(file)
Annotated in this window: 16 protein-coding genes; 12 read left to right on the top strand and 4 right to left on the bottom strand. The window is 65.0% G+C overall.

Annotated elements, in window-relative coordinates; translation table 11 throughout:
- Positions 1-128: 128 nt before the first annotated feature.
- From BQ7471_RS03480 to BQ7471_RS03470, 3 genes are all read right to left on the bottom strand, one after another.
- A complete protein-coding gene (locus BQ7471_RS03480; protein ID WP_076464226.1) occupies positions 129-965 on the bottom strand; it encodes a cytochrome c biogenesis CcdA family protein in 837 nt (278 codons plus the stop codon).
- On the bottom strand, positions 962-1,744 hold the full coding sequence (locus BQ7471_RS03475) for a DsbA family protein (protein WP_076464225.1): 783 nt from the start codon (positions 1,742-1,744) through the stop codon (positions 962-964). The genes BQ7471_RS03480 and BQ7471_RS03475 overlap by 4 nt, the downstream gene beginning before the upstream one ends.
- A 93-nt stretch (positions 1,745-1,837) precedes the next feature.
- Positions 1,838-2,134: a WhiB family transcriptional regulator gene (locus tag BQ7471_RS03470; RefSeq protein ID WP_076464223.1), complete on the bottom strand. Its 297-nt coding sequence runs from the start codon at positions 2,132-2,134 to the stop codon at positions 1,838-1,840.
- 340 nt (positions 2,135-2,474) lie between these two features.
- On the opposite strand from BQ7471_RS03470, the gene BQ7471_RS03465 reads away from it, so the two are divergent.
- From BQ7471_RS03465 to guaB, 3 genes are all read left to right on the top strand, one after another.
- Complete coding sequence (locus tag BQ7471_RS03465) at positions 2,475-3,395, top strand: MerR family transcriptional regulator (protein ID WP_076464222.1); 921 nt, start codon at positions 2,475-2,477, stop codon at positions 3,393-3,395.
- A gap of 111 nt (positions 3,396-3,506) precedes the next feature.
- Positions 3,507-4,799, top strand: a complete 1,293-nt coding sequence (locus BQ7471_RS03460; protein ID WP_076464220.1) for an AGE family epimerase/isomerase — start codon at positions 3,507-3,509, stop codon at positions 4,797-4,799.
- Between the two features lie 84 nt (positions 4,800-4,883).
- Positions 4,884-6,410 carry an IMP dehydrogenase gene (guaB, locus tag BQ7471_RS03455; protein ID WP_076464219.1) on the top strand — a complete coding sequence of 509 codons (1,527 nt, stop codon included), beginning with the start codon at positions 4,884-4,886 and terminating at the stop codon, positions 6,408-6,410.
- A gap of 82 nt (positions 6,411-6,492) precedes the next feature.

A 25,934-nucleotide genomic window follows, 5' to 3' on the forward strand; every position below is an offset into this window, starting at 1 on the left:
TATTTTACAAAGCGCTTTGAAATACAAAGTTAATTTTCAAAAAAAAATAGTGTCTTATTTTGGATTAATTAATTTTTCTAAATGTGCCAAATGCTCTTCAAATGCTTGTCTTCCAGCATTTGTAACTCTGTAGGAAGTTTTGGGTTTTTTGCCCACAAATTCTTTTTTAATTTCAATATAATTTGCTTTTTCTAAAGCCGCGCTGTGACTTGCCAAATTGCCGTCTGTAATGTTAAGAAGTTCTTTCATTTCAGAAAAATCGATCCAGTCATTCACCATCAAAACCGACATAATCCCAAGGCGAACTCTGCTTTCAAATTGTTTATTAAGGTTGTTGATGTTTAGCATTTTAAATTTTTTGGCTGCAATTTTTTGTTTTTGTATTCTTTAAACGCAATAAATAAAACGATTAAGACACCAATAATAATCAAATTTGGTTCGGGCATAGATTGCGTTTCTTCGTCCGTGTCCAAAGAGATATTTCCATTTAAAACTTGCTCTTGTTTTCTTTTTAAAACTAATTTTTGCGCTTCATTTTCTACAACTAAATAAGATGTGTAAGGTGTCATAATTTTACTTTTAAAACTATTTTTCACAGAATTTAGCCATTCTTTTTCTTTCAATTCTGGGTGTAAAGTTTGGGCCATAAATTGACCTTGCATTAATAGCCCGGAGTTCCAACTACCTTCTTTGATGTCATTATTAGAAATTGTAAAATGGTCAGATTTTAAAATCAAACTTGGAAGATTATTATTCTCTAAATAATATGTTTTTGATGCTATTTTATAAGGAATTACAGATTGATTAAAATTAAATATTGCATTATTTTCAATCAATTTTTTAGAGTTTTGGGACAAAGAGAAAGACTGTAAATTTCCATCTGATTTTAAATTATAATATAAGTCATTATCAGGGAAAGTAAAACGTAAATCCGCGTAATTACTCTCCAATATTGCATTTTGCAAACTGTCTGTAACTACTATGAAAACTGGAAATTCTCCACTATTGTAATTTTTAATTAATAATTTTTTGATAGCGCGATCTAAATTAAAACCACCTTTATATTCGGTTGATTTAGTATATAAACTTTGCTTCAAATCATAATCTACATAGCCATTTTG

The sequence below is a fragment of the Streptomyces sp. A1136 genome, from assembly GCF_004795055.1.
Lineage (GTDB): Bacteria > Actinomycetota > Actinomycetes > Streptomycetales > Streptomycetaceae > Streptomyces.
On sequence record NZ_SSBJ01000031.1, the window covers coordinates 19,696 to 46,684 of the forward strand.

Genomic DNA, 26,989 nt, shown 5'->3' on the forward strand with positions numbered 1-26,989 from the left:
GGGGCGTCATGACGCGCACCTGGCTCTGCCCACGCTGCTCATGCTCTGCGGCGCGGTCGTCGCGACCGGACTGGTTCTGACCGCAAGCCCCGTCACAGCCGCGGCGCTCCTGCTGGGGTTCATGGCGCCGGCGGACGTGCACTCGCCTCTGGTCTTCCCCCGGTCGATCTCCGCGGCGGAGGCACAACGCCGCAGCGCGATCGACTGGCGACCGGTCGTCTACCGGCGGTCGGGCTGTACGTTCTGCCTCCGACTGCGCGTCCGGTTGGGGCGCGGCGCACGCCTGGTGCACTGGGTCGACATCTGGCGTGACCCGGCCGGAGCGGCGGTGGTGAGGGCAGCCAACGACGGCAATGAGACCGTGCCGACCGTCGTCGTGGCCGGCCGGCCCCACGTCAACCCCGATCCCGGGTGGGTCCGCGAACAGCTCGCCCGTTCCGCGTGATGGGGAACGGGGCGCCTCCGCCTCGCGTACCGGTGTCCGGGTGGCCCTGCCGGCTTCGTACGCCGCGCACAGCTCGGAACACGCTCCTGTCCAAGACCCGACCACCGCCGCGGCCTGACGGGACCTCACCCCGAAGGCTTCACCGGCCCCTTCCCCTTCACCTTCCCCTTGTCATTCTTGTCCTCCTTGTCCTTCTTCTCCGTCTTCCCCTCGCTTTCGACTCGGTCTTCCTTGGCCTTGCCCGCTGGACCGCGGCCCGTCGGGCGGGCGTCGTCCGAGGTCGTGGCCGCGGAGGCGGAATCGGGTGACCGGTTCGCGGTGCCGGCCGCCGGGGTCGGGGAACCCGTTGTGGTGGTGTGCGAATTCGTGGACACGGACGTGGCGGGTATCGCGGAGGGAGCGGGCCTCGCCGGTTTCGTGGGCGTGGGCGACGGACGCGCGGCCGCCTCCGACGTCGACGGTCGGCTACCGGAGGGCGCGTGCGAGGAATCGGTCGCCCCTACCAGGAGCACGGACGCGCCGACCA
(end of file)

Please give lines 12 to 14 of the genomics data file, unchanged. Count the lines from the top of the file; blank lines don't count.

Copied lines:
- Complete coding sequence (locus tag BQ7471_RS03465) at positions 2,475-3,395, top strand: MerR family transcriptional regulator (protein ID WP_076464222.1); 921 nt, start codon at positions 2,475-2,477, stop codon at positions 3,393-3,395.
- A gap of 111 nt (positions 3,396-3,506) precedes the next feature.
- Positions 3,507-4,799, top strand: a complete 1,293-nt coding sequence (locus BQ7471_RS03460; protein ID WP_076464220.1) for an AGE family epimerase/isomerase — start codon at positions 3,507-3,509, stop codon at positions 4,797-4,799.